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Get Rid of the Clutter

Updated on May 31, 2015
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Is Clutter Your Real Problem?

If you're like me then clutter gets on your nerves. It's easy for someone else to say "just clean up", but there are times when you look around a room and just can't quite figure out where to start. You think your home is just always dirty no matter how much you clean it. But maybe clutter is your problem and not home hygiene.

Does this sound like you?

  1. There just seems to be a lot of 'stuff' laying around but you don't know what to do with it.
  2. For months or years you have been dusting and rearranging things that you no longer have use for. It makes you feel better for a few days but after awhile that crowded feeling creeps back in.
  3. When company comes over you worry that they will think your home is dirty, even if you just cleaned it.
  4. You can never find anything important when you need it.
  5. You clean your home on a regular basis but it still seems messy to you.
  6. You recently found a 5-year old piece of junk mail on your desk.

If that sounds like you, then you may just have an overabundance of clutter. The good news is it is something that you can fix easily with little or no extra time added to your cleaning routine. If you can't remember the last time you cleaned, now is the time to get a good, consistent routine going.

You can do this!

Recycle Your Plastic Grocery Bags

The first thing you will need is a nice supply of plastic store grocery bags. They do have a second use after all! Realize that it may take some time (days or weeks) to declutter your home to your satisfaction. This plan calls for a change in your daily habits and will help you maintain your clutter-free space.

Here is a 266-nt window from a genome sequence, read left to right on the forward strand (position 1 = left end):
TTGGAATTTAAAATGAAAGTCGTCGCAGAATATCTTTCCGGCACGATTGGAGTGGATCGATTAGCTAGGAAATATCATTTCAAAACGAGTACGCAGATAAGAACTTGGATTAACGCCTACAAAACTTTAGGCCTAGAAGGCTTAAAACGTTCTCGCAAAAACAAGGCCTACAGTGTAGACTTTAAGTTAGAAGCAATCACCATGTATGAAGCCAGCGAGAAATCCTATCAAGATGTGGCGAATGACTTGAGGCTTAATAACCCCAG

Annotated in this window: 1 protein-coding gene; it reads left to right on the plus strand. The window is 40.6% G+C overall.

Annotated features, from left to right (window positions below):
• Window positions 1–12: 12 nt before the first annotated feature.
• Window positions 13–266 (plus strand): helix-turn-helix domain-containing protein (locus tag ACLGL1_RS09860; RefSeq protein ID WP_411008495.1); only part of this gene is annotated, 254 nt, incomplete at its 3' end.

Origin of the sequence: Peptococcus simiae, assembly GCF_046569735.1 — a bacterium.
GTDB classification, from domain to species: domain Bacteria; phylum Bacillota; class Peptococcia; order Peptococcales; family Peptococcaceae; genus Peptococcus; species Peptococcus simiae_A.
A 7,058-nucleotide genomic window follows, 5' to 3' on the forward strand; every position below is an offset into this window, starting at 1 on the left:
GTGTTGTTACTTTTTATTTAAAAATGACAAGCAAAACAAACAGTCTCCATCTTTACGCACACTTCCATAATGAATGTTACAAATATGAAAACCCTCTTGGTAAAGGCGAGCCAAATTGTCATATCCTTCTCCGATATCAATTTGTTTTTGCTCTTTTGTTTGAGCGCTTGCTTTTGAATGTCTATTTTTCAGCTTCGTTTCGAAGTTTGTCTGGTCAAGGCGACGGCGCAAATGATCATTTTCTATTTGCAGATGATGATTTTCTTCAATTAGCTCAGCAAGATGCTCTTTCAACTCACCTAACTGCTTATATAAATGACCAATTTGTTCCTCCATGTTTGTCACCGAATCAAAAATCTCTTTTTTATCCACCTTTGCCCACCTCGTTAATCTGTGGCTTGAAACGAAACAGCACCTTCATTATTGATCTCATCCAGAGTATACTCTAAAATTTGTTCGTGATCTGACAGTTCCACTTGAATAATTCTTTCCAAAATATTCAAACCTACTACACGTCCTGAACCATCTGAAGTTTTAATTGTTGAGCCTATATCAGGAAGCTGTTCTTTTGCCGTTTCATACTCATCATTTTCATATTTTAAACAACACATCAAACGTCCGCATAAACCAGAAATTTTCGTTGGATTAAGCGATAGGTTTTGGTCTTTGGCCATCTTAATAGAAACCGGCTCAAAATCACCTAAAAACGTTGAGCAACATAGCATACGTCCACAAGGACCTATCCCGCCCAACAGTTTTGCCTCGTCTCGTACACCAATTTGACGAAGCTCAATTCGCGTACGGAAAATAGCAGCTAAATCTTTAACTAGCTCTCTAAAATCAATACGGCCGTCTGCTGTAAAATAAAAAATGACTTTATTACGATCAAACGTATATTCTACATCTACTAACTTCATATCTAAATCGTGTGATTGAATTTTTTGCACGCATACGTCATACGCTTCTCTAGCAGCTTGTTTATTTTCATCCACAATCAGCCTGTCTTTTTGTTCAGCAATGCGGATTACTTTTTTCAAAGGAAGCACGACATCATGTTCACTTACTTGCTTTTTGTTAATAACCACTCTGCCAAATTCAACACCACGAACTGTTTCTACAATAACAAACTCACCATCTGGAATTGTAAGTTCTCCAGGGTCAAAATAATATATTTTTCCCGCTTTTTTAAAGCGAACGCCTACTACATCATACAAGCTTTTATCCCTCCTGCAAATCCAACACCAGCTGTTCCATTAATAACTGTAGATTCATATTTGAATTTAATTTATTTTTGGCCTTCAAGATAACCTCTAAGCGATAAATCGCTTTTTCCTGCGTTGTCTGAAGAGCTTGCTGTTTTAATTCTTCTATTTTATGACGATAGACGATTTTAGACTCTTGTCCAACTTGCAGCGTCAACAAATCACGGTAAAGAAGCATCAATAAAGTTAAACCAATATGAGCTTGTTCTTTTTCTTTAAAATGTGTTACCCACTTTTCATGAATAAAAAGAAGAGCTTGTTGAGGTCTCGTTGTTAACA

THE PLAN: Fill up one plastic bag with trash per day, per room. The bathroom may or may not give you a full bag in a day, and that's okay.

Grab a plastic bag and pick a room. Challenge yourself to be able to find enough things you can part with to fill up that bag. Some things are not so obvious. Pull open that lingerie drawer and throw out that bra with the scary elastic strands hanging out of it. You know the one. Then throw out those cheap knick-knacks on your dresser, followed by the body spray that stopped smelling so good once you got it home from the store. Don't forget old shoes, faded and stained clothing items, and holey or unmatched socks. Give up hope. That sock will never turn up.

When you are done, simply tie the bag and toss it in the garbage. If the bag is not full after you have tossed everything you can think of, save it for the next day. The point it to not throw out any half-filled bags unless they contain something smelly or that your are just anxious to get rid of.

At first your goal should be one bag a day per room until the space is to your liking. You'll be surprised how many things you will suddenly see as useless once you are motivated to fill up your bag. After that you may only be able to fill a bag every week or even every other month. Some rooms, like the living room or den, will easily do a bag or two a day for a long, long time.

The more you do this, the better and faster you will get. You may even find yourself making it a habit to fill a bag each night before you go to bed or in the morning after you're nice and loaded full of coffee! Well, maybe the coffee part is just me :)